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Indirect elections, controlled opposition and how the media elite imitates the military dictatorship

As we have seen, the supposed champions of democracy who oppose the specter of the military regime (now incarnated in Bolsonaro) repeat it when they intend to arrest alleged coup plotters. After all, arresting conspirators who want to implement a dictatorship is exactly what the military did with the communists – but the beautiful people didn’t think that was pretty.

The similarities don’t stop there. There are at least two other authoritarian traits defended by the media elite that also repeat the military regime: the controlled opposition and indirect elections.

The caricatured version of Brazilian history, so widespread in class, prevents Brazilians from seeing such similarities today. According to the cartoon, there was a dictator in the regime and everyone obeyed. This is true in the Estado Novo, but false in the military period.

Indirect elections yesterday

It is not true that the military they simply took tanks and took over the country. As Bolsonaro himself likes to insist, the seizure of power in 64 was supported by of Parliament, which declared the post of President of the Republic vacant. The Constitution of 46 allowed the removal of the president if he left the country without authorization. of Congress. As Jango transited between Uruguay and Rio Grande do Sul, it was not difficult to claim that he had left the country when the people and the press were clamoring for a military coup.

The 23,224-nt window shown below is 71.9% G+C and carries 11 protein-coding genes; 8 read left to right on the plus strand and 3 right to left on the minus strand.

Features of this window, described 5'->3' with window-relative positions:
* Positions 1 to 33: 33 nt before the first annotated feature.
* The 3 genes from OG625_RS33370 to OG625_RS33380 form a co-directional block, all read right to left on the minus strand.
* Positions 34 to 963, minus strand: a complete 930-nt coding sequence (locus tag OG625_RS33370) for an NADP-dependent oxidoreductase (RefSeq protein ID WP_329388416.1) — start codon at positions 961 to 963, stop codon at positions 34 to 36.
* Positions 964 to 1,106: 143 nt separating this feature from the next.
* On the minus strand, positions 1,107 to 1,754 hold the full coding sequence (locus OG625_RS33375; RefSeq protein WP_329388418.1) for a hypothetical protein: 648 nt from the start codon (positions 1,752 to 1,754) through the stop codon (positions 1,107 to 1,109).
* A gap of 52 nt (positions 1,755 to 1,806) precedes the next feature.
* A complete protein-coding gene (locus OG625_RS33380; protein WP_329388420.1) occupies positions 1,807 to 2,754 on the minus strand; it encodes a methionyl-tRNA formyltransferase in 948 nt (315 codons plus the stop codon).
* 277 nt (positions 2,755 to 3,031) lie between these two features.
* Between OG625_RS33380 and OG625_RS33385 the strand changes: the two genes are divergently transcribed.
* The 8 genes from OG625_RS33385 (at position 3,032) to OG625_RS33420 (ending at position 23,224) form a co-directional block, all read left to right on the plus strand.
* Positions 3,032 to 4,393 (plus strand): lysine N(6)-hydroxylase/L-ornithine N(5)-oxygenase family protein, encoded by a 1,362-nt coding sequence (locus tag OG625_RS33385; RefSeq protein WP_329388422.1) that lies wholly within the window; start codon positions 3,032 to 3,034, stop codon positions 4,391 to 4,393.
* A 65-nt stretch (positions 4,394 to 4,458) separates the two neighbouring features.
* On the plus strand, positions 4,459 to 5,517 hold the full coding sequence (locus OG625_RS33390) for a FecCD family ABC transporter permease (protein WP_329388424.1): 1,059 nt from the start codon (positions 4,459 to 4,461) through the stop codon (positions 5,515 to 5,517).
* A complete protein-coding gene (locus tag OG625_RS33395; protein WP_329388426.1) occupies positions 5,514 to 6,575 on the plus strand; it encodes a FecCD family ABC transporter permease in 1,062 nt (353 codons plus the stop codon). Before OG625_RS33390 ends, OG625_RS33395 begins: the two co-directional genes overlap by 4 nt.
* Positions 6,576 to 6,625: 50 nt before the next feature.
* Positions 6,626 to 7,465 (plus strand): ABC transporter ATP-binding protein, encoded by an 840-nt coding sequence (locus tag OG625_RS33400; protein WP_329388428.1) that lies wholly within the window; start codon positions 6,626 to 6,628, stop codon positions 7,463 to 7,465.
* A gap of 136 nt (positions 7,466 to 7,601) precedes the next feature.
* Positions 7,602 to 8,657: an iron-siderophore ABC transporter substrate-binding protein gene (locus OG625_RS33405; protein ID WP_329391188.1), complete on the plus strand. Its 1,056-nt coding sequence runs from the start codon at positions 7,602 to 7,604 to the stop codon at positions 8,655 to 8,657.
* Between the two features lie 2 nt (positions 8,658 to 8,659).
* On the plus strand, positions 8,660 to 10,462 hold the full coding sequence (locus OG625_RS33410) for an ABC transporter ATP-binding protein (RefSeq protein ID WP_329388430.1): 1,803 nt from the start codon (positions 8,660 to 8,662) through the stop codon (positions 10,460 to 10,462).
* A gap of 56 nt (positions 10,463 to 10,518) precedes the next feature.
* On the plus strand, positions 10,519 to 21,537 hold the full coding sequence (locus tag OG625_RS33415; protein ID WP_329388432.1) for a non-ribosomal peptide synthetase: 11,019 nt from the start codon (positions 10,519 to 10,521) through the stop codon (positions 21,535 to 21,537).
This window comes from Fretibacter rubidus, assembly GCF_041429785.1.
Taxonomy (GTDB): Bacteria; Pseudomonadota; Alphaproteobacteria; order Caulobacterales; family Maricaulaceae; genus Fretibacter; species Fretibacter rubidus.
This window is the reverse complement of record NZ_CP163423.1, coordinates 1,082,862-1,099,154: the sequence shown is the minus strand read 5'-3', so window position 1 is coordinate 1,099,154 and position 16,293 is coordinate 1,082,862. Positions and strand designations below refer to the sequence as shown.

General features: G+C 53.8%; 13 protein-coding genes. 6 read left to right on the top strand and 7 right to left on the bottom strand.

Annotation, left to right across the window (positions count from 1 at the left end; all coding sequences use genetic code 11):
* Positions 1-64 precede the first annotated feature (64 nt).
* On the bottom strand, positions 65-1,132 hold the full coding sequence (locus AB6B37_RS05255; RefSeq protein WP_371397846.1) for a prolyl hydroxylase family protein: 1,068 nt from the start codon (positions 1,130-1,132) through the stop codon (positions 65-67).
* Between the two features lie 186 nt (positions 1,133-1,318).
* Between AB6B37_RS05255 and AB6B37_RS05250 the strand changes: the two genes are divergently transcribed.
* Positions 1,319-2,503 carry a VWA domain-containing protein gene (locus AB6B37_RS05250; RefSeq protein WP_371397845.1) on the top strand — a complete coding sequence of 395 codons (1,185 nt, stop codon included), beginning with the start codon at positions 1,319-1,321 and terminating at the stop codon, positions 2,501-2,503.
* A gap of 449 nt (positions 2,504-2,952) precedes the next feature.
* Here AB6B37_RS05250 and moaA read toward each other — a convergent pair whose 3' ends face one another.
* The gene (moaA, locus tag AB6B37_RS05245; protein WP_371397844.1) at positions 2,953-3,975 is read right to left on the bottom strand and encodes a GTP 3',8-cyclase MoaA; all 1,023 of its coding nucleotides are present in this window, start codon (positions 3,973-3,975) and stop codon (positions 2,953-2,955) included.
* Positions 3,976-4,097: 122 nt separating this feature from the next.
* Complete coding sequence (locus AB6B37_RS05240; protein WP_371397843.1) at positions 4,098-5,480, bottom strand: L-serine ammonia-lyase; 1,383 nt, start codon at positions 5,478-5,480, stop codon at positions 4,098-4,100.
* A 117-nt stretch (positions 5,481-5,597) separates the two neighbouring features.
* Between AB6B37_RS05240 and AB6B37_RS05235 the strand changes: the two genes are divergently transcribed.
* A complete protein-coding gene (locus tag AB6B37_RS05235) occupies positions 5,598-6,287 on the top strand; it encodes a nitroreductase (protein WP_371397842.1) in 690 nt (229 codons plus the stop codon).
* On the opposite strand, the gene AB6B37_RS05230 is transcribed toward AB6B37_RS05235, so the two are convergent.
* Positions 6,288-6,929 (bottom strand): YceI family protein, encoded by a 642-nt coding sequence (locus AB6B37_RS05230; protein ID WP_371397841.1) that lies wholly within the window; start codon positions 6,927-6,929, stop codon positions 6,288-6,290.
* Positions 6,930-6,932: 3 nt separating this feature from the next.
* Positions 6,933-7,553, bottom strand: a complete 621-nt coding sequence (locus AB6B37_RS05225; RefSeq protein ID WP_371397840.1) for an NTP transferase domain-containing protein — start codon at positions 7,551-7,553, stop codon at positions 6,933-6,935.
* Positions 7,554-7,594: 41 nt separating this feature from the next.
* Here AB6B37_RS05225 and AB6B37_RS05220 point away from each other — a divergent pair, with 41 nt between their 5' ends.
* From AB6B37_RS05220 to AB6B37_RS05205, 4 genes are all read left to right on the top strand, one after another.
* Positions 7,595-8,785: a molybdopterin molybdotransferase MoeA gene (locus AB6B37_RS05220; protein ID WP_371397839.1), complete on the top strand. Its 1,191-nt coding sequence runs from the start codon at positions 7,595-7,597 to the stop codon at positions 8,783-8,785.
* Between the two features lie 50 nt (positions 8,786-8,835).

With this parliamentary maneuver – a white coup – Ranieri Mazzili, president of the Chamber and deputy for São Paulo affiliated to the Social Democratic Party (he is the only descendant of the great European immigration to hold the position before Bolsonaro) assumed the presidency of the republic. With their consent, yes, military discretion was established. The “Supreme Command of the Revolution”, a triumvirate integrated by the future president Costa e Silva, started to govern the country in fact, and with a revolutionary rhetoric (thus, of rupture). The triumvirate published Institutional Act nº 1 on April 9, 64, in which it affirmed the validity of the Constitution of 46 with its amendments, but with provisional amendments. Of these, it is worth noting: the institution of indirect election for president (Congress would elect the president, instead of the people) and the prerogatives of the triumvirate (the “Commanders-in-Chief”). to suspend the political rights of some individuals and revoke mandates as they see fit.